Restoration of road network | Sunday Observer

Restoration of road network

The recent landslides and floods left a daunting task to the country to restore its infrastructure and bring back life to normalcy. Sound infrastructure plays a pivotal role in supporting and promoting economic growth. The Sunday Observer spoke to the authorities concerned for their views on restoring the road network which is a vital cog in the country’s economy.

Road Development Authority (RDA) Director Maintenance and Management Kamal Amaraweera says:

“Work on restoring all national roads affected by the recent floods and landslides will commence within the next two months, to enable smooth transportation”.

He said, temporary renovation of all roads, making them passable for vehicles has commenced, except the Kaluaggala Labugama road in the Colombo district.

“Around Rs. 7,000 million has been allocated for the restoration of all national roads. Work on the project will commence once the clearing of roads affected by floods and earth slips has been completed,” Amaraweera said.

The estimate includes the renovation of A and B grade highways.

Earth slips

Main roads in the Kalutara, Ratnapura, Galle, Matara and Hambantota districts are impassable due to floods and earth slips. According to the RDA most of the national roads have been damaged by the earth slips.

‘The Nagoda Kallawella Wellapitiya road in the Kalutara district and Kaluaggala Labugama in the Colombo district are the most affected, and needs the approval of the National Building Research Organisation to carry out renovation,” Amaraweera said.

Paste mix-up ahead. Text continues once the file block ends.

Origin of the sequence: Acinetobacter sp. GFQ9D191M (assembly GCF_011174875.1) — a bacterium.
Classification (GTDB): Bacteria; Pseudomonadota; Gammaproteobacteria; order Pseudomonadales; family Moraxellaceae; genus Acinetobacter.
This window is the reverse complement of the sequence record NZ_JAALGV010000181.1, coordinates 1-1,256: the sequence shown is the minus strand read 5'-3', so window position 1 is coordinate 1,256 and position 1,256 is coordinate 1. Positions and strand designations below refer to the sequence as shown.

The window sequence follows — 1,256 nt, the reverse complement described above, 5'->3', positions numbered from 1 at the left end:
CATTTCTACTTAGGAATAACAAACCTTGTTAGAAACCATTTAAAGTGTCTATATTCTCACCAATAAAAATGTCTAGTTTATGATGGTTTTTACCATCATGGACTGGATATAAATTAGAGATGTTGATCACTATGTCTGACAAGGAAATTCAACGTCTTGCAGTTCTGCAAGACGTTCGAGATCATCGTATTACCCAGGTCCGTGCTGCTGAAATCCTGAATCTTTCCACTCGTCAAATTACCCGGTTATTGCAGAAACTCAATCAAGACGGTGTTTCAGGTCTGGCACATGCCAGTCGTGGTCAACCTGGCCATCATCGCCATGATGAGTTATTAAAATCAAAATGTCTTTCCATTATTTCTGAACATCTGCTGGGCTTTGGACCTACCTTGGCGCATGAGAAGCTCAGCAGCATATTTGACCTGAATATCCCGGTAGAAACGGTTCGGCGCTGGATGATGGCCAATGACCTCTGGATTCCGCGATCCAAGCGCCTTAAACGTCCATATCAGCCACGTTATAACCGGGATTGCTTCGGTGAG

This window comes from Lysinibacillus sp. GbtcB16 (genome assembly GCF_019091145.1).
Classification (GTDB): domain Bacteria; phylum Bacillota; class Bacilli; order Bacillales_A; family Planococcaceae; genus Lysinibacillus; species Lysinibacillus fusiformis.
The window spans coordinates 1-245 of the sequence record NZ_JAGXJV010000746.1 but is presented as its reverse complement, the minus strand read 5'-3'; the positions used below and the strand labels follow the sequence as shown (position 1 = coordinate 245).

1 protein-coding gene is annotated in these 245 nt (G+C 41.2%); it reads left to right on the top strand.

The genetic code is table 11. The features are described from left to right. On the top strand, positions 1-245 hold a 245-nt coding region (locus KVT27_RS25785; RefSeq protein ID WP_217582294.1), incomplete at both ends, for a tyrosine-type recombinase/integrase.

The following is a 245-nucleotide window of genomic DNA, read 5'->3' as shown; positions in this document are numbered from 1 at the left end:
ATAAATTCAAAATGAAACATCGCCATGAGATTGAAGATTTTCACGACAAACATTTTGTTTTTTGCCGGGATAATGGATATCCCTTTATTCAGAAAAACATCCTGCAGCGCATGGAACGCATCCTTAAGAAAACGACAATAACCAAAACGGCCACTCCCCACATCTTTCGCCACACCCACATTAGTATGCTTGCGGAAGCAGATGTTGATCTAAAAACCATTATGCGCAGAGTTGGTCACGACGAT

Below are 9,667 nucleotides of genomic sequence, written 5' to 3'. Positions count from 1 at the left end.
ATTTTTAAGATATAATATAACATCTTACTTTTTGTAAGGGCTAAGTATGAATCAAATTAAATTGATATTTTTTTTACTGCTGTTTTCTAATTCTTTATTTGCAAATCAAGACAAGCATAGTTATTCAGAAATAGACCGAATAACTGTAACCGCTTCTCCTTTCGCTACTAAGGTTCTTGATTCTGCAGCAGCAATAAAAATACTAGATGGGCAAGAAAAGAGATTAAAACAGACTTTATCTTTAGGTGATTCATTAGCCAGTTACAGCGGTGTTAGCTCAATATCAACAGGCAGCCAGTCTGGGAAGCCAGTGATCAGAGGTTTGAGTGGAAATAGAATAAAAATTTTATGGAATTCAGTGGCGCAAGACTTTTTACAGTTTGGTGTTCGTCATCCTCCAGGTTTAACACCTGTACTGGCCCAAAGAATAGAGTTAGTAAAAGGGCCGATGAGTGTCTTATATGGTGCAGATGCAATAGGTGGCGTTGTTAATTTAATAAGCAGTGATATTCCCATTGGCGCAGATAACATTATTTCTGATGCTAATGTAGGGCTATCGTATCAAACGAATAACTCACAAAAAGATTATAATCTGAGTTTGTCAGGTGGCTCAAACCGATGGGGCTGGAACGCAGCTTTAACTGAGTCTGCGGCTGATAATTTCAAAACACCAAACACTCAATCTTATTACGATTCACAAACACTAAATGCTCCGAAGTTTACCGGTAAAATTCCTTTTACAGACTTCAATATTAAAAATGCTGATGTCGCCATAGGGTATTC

The authorities have been accused of the slow process in the clearing of roads which hinders the pace of normalizing the daily activities of the people. Amaraweera however said, “all the earth slips cannot be cleared at once. There are too many, and it has to be done with care, as there could be more earth slips when clearing one. Therefore, it has to be done in stages”.

“We have cleared the path for at least one vehicle to pass,” an RDA spokesman said.

He said, we have undertaken the task of clearing the roads however challenging it may be. The reinstatement of roads, bridges and structures to ensure that no further damages would occur, will commence soon. The Urban Development Authority (UDA) Chairman and Director General, National Physical Planning Department Dr. Jagath Munasinghe said, even before the recent flood and landslides hit the country, the UDA had assessed the risk the urban areas in Sri Lanka, mainly cities such as Colombo, Galle and Kandy, would face in terms of floods. The UDA was mainly concerned about the existing drainage infrastructure in these areas which includes, canals, drains and outlets that needed to be attended regularly. The canals are badly affected by encroachments and unauthorized constructions on their banks. The blockage created by such encroachments affects the smooth flow of storm water through the drainage system.

“Having noted that, the UDA had commenced a survey and identified encroachments and unauthorized constrictions. At present, it is in the stage of removing them from such locations and clearing the canals,” Dr. Munasinghe explained.